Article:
See, legend has it that tuning a radio to specific frequencies allows the user to make contact with supernatural forces and bring them into our world.

As you would expect, things quickly turn sideways and Alex and company are forced to explore the island to uncover its mysterious history and save their relationships.

Night in the Woods is another 2D adventure game that tackles supernatural mysteries while still including plenty of funny, lighthearted moments.

In it, you take on the role of Mae Borowski, a 20-something-year-old who returns to the small mining town she once called home in hopes of reconnecting with old friends while avoiding her problems.

Like Life Is Strange, the game tackles themes concerning mental health, friendship, and accepting others for who they are.

Additionally, many of the in-game scenarios have branching paths that cause the story to play out differently based on Mae’s actions and dialogue choices.

Switching back to games with 3D graphics, Firewatch is a critically-acclaimed adventure title that takes place during the summer of 1989 in the Wyoming wilderness.

You play as a man named Henry who decides to trade in his urban lifestyle to become a fire lookout in a national park where he starts to observe strange, seemingly unexplainable events.

Armed with various tools and a handheld radio, he sets out to explore the wilderness in search of answers with support from his supervisor and friend Delilah.

Similar to Life Is Strange, the game does a great job at using choice-driven dialogue to create realistic-feeling relationships between its characters.

Our next recommendation to Life Is Strange fans is Quantum Break, a cinematic action game from Alan Wake and Control developer Remedy Games.

In it, players are introduced to Jack Joyce, a man on a mission to prevent his universe’s timeline from collapsing using supernatural abilities.

The story doubles as a live-action television series with certain events explained in further detail, which can require a bit more of a commitment than your average game.

While it has little in common with Life Is Strange in terms of narrative, both do an excellent job at implementing time-based superpowers.

The Wolf Among Us is often regarded as one of the best Telltale games and does a fine job building on its story, setting, and characters inspired by Bill Willingham’s Fables comic series.

The story is told from the perspective of fairytale-villain-turned-sheriff Bigby Wolf as he comes to grips with his new role and tries to reconcile with his dark past as the Big Bad Wolf.

Along with overcoming his inner demons, Bigby finds himself at the center of a brutal murder threatening the balance of Fabletown’s already shaky social structure.

Much like Life Is Strange, the game offers no shortage of relatable characters and dynamic dialogue that adapts to the player’s choices.

If you’re looking for more adventure games like Life Is Strange that center on female protagonists, look no further than the beloved walking sim Gone Home.

In it, you take on the role of a young woman named Katie as she returns to her family home from overseas only to find it empty.

Surrounded by moving boxes housing all of her family’s personal effects, Katie begins exploring the house’s familiar halls and rooms looking for clues.

Along the way, she finds herself taking a stroll down memory lane as she recounts pivotal memories that now define her and discover more about her family’s past.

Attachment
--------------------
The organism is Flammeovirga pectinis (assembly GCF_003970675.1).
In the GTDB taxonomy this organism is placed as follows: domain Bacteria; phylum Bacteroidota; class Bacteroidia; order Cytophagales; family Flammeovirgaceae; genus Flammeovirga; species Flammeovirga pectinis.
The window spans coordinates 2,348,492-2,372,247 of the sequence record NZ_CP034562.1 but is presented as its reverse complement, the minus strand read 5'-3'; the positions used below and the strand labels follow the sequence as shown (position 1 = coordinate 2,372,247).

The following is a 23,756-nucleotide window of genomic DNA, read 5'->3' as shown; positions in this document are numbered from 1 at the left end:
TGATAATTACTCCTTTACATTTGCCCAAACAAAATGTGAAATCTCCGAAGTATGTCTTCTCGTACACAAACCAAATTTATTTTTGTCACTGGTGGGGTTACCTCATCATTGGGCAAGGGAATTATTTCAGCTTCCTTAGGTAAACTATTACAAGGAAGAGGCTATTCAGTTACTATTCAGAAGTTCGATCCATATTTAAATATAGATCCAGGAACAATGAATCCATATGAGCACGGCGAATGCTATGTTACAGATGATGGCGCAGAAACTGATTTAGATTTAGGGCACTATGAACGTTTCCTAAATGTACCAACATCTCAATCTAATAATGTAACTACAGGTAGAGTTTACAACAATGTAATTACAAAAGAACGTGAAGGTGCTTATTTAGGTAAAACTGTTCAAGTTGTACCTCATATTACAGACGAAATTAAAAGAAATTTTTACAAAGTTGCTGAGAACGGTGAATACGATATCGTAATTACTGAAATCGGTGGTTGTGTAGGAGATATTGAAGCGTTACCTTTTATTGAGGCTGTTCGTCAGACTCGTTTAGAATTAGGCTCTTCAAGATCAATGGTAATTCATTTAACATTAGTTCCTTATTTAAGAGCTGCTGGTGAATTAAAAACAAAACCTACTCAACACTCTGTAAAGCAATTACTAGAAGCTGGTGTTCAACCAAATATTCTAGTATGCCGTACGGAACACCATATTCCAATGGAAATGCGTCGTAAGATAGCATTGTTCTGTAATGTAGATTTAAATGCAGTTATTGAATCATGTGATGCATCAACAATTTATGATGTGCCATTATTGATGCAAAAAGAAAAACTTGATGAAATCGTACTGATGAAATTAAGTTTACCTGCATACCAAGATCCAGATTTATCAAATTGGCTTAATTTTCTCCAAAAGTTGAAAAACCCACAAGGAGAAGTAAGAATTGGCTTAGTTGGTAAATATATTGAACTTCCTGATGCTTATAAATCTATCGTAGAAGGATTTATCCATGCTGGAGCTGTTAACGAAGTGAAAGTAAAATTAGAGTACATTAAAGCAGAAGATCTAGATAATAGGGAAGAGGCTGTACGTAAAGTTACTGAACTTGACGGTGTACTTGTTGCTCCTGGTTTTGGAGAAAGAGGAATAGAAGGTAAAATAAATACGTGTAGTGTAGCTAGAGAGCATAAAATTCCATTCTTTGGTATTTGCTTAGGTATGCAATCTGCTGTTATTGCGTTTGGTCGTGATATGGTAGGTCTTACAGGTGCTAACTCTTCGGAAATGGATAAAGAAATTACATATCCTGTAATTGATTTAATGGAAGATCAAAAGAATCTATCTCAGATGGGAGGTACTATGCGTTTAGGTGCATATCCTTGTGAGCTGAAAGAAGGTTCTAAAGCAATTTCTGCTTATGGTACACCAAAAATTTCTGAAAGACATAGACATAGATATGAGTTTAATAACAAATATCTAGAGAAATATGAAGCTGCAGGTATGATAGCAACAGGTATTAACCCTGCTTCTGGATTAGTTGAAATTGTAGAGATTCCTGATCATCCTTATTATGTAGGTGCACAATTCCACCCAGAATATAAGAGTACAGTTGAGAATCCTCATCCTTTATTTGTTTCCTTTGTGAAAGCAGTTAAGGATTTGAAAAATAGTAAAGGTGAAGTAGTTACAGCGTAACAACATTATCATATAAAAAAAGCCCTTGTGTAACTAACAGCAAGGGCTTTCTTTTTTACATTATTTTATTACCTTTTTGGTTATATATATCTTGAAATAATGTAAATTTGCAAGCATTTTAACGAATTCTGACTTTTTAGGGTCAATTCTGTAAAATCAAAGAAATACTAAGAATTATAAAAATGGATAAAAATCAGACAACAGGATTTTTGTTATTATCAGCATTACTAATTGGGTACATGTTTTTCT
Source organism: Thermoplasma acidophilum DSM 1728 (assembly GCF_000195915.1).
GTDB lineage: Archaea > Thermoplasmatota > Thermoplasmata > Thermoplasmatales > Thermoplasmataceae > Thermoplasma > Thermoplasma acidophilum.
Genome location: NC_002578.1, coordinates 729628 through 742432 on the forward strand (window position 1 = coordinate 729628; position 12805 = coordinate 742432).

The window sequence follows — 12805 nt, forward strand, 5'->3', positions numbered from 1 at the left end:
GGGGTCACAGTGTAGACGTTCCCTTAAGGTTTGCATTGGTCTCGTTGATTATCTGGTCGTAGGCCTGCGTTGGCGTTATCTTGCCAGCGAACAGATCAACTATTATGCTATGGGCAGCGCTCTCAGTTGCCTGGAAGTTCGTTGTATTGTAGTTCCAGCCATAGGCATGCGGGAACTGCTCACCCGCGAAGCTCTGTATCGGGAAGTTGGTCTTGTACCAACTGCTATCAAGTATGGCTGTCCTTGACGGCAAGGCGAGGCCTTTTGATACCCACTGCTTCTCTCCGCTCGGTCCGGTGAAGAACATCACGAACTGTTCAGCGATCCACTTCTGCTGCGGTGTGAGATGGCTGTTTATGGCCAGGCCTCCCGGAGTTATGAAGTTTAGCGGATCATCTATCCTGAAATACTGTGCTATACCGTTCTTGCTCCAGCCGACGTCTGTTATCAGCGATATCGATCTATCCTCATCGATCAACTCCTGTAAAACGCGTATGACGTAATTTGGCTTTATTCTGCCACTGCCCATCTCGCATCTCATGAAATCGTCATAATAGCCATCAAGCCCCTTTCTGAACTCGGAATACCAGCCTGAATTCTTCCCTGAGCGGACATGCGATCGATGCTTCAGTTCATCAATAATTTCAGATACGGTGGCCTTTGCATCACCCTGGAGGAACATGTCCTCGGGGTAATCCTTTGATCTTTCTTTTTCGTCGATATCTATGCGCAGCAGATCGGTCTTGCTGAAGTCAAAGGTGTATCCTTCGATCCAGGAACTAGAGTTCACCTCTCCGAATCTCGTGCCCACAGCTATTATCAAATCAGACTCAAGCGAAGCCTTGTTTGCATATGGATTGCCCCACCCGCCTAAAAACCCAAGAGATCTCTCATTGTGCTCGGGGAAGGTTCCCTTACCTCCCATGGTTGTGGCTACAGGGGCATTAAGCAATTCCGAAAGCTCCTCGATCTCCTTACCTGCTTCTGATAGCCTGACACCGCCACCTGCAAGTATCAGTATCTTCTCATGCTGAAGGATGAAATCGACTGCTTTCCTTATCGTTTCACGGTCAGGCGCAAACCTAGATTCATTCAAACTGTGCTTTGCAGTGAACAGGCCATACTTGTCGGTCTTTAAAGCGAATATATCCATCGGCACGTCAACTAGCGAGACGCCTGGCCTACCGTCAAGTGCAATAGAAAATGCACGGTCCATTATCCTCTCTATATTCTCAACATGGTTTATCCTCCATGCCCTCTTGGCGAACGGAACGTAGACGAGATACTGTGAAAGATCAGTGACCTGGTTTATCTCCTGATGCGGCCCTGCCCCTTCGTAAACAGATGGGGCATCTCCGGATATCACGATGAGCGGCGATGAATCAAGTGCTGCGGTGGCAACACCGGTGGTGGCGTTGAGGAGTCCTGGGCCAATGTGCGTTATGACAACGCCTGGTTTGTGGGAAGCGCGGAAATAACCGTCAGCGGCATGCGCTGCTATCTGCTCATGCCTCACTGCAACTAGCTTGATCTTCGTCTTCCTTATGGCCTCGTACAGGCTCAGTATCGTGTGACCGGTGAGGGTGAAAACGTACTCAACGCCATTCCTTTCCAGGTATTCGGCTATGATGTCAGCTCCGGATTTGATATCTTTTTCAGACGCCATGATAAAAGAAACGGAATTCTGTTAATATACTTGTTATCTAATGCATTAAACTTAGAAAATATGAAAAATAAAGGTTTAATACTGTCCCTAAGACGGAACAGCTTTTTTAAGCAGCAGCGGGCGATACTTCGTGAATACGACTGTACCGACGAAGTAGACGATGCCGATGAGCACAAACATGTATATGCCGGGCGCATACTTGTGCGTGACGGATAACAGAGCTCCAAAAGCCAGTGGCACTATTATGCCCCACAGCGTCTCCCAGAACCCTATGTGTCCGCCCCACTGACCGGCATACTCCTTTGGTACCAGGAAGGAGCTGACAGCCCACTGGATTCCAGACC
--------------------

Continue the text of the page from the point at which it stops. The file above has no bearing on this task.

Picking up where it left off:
What Remains of Edith Finch is another walking sim-style adventure game with a female lead that will appeal to fans of Life Is Strange.

It centers on the titular Edith Finch soon after realizing she’s the last remaining member of her eccentric family and its perceived curse that causes all but one relative to die under mysterious circumstances.

Longing for connection, Edith travels to her now-abandoned family home to see what’s left of it and ends up finding more than she bargained for.

Similar to Life Is Strange, the game puts a lot of stock into developing characters’ relationships and using time manipulation to tell its story.

When it comes to interactive dramas, no name is as recognized in the gaming industry as Quantic Dreams, best known for games like Heavy Rain and Beyond: Two Souls.

The latter of which we’ve chosen to highlight here for the fact it features a female protagonist and supernatural plot elements.

In it, we follow a young woman named Jodie Holmes as she’s guided by a mysterious force within to explore the past and use her powers to shape the future.

Gamers who enjoy the Life Is Strange series will find themselves enamored with Beyond Two Souls’ tight-knit cast, dialogue-driven gameplay, and compelling story.

The second Quantic Dreams game we suggest Life Is Strange fans check out is Detroit: Become Human, a sci-fi adventure game set in a future where technology has spilled over into every facet of life.

In it, players guide three androids from vastly different backgrounds as they live a life of servitude and experience traumatic events that completely reshape their view of humans and themselves.

Depending on the player’s choices, each character’s story can spin out in several ways and even come to a sudden halt if no action is taken during certain sequences.

All of these possibilities total for about forty unique endings with slight variations depending on certain decisions that cause some androids to live and some to die.

Our final recommendation for games like Life Is Strange is The Vanishing of Ethan Carter, which casts you as a private detective with the ability to visualize crimes long after they’ve taken place.

Such supernatural power proves useful during the detective’s latest case: investigating the disappearance of a missing child named in the town of Red Creek Valley, Wisconsin.

Players are tasked with piecing together evidence and recreating key moments leading up to Ethan’s disappearance that will shine a light on the town itself.

Like Life Is Strange, the game uses time as both a plot device and game mechanic that allows you to solve puzzles and advance the story.

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Justin Fernandez
Justin Fernandez

As a fan of both indie and triple-A games, Justin finds joy in discovering and sharing hidden gems with other passionate gamers. In addition to reporting on the latest and greatest titles, he manages GamingScan’s social media channels.